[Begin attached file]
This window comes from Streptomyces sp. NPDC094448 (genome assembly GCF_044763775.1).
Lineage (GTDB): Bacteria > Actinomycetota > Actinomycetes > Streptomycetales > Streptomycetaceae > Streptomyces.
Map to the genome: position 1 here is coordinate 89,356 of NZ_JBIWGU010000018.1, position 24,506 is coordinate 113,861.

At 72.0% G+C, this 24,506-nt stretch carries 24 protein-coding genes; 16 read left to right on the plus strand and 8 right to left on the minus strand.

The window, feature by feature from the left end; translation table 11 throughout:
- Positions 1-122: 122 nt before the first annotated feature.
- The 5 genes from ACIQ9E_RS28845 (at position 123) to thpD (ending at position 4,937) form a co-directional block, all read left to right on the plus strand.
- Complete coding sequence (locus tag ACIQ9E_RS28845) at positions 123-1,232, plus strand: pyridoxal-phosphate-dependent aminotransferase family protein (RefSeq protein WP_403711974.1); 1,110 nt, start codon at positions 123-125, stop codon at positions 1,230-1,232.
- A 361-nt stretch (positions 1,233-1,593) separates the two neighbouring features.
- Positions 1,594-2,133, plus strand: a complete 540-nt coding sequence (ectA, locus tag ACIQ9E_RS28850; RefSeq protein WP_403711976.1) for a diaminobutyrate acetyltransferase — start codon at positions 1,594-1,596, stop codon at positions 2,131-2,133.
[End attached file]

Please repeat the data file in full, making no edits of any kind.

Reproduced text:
This window comes from Streptomyces sp. NPDC094448 (genome assembly GCF_044763775.1).
Lineage (GTDB): Bacteria > Actinomycetota > Actinomycetes > Streptomycetales > Streptomycetaceae > Streptomyces.
Map to the genome: position 1 here is coordinate 89,356 of NZ_JBIWGU010000018.1, position 24,506 is coordinate 113,861.

At 72.0% G+C, this 24,506-nt stretch carries 24 protein-coding genes; 16 read left to right on the plus strand and 8 right to left on the minus strand.

The window, feature by feature from the left end; translation table 11 throughout:
- Positions 1-122: 122 nt before the first annotated feature.
- The 5 genes from ACIQ9E_RS28845 (at position 123) to thpD (ending at position 4,937) form a co-directional block, all read left to right on the plus strand.
- Complete coding sequence (locus tag ACIQ9E_RS28845) at positions 123-1,232, plus strand: pyridoxal-phosphate-dependent aminotransferase family protein (RefSeq protein WP_403711974.1); 1,110 nt, start codon at positions 123-125, stop codon at positions 1,230-1,232.
- A 361-nt stretch (positions 1,233-1,593) separates the two neighbouring features.
- Positions 1,594-2,133, plus strand: a complete 540-nt coding sequence (ectA, locus tag ACIQ9E_RS28850; RefSeq protein WP_403711976.1) for a diaminobutyrate acetyltransferase — start codon at positions 1,594-1,596, stop codon at positions 2,131-2,133.